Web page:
Now all those lucky enough to see me striding in stellar sartoriality around Umdloti will eagerly testify to my indisputable credentials as an arbiter on all things fashion. Should you need reminding of this, allow your eyeballs to caress this unspeakably stylish image of me in a previous post.
Right. Now, contrary to what Capetonians might think, I don’t enjoy pointing to the fact that they are insufferably smug about themselves and the city in which they wetly exist. Really. I don’t. I would rather ignore the pretentious poseurs in that pseudo-Mediterreanean territory down in the sodden south-east and get on with living in Africa. And keeping it real.
But then worrying little snippets sneak in through the back door of Hatman Mansions and it becomes beholden on me, as a SA-positive blogger, to fearlessly expose the Smother City citizens for the frauds they are.
Take fashion. Everybody knows that almost all of South Africa’s fashion designers worth their seams come out of Durban. We know who they are. Monk-Klijnstra, Kidger, Immerman, Bray, The Holmes Bros, the seamster in the backroom at Casanova, and so on. Enriched as we are by their know-no-bounds creativity, Durbanites sashay a lone furrow in pursuit of the Holy Grail of South African haute couture.
So, to tug ever so gently at the labelled lapel of the ginormous brouhaha created by the kind of uber-hype only Capetonians can invent over their fashion week, could I ask you to take a deep breath and witness this little gem…
Oh. MY. God. What did you make of that? Everybody head-to-toe in Mr Price. I know, I know. Agony.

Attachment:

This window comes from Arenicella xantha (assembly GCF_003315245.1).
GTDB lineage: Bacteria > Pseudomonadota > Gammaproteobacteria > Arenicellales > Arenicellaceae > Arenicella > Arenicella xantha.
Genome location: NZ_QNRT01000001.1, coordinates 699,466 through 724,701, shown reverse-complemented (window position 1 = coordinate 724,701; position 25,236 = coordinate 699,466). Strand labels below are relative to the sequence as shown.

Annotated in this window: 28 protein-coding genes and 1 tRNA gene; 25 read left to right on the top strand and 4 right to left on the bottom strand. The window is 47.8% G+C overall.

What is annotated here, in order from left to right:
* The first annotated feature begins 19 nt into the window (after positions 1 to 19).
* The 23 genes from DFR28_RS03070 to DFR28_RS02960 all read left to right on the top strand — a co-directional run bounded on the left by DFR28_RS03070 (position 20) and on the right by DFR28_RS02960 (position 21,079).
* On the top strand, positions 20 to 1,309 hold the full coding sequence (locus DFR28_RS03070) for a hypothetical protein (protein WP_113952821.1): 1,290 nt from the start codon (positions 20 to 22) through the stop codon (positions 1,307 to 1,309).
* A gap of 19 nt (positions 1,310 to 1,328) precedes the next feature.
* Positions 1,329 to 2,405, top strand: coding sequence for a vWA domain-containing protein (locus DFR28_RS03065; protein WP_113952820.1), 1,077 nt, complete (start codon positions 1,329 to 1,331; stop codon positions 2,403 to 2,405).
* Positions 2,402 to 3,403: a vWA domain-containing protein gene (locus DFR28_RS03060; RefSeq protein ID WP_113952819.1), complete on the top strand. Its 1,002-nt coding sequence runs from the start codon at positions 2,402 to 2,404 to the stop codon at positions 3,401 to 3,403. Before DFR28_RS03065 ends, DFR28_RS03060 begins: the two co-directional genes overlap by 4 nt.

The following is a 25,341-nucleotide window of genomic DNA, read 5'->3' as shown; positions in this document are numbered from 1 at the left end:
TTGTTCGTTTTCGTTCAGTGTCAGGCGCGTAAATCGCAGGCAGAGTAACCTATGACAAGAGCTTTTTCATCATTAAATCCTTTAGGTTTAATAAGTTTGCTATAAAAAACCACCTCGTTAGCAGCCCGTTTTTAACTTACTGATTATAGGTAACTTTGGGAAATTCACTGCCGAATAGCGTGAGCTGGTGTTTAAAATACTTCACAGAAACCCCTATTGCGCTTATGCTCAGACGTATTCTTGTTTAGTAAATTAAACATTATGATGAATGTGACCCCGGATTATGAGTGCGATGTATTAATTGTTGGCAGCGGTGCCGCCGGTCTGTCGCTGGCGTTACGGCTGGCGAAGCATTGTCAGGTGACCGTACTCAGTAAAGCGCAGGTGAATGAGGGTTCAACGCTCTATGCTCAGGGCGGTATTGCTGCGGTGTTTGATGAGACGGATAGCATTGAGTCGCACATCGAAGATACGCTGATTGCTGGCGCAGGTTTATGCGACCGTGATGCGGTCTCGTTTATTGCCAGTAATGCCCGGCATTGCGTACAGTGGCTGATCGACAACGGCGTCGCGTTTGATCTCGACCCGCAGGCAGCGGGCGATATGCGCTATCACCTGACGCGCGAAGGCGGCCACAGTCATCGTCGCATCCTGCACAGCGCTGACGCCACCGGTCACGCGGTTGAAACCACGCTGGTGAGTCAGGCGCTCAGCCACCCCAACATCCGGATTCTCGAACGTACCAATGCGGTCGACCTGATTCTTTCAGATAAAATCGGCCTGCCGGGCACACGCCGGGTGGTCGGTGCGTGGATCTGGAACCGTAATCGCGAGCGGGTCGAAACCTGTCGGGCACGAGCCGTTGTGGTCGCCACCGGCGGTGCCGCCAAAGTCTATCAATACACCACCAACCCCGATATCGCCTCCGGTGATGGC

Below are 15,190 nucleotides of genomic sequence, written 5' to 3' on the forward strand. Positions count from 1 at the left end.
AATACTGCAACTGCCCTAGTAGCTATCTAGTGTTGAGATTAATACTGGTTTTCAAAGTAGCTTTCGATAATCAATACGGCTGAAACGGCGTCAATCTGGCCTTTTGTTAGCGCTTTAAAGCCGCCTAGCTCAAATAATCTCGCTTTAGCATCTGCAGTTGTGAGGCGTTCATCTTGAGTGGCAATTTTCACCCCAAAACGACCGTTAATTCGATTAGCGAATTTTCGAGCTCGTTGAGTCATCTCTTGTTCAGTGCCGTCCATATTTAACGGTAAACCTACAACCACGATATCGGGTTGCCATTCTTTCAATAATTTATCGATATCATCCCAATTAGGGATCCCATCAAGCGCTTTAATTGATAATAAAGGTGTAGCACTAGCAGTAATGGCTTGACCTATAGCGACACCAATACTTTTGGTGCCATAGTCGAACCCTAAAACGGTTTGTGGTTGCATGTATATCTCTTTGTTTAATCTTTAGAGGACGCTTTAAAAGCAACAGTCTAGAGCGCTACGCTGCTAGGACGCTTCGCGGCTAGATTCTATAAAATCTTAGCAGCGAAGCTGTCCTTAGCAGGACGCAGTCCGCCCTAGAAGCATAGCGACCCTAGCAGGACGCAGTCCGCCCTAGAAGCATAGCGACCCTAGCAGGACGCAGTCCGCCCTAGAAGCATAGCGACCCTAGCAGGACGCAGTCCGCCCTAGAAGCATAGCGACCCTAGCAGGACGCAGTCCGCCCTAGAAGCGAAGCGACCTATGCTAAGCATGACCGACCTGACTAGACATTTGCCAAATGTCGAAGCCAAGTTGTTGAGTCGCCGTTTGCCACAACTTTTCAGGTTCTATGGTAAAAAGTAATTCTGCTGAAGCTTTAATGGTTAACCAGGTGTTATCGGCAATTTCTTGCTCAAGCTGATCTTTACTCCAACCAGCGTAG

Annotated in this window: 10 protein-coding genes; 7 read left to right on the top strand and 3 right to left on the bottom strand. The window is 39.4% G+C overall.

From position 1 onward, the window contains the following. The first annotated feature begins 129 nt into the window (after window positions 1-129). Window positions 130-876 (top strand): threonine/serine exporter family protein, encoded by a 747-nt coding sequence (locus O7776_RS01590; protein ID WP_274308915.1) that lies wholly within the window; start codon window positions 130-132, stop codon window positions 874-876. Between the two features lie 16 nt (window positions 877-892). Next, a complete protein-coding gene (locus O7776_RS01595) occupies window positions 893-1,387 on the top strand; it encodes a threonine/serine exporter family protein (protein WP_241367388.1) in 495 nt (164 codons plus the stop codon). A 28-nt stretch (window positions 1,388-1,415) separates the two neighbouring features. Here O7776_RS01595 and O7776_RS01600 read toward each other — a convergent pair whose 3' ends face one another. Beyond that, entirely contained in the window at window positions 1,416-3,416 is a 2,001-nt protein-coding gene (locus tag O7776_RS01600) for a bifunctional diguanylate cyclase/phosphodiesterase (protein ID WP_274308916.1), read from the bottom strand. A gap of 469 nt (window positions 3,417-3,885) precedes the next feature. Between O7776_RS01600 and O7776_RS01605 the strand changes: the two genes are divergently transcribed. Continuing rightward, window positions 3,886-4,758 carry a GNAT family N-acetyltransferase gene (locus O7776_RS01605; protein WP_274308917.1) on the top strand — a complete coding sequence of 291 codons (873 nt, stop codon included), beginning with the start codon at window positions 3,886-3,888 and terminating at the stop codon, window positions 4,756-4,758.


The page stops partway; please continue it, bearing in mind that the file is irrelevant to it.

How was the beauty therapist at the beginning banging on about how she is a one-woman celebration of colour and then looking like she was filmed in sepia? And Michaela, looking like she had hurtled out of her front door 10 minutes after her alarm went off? Wait. She admitted to it. Kept it fairly real. She might be from Durban. Mishkah is a bit of a honey and we Durbanites can relate to the dude with the surfing/skateboarding vibe, even if his hoody is a bit off. And Stefan! Isn’t he just divine. And soooo Cape Town. As were those faux accents. Sounding like that cheesey Top Billing oke, Michael Mols, but on low speed.
I think we have to blame that flat-topped hill for a great deal of Cape Town’s ills. That karma stuff they go on about. They just take it too seriously. And themselves. Too much of uptight. A little less organic everything and a bit of old-fashioned roughage in their diet might help to relax them.
Cape Town, I must beg you again to keep it real. I’m watching you. And my eyes are hurting.
It had to happen. I have the smouldering “don’t-come-near-me-unless-you’re-Genevieve-Morton” look. The “don’t-touch-or-you’ll-cut-your-fingers” sixpack. The way I run my fingers through my bald patch. The total “I-wish-people-would-stop-staring-at-my-physical-perfection-while-I’m-trying-to-nibble-on-my-rabbit-food-at-Caprice” vibe. My status as a male supermodel was inevitable.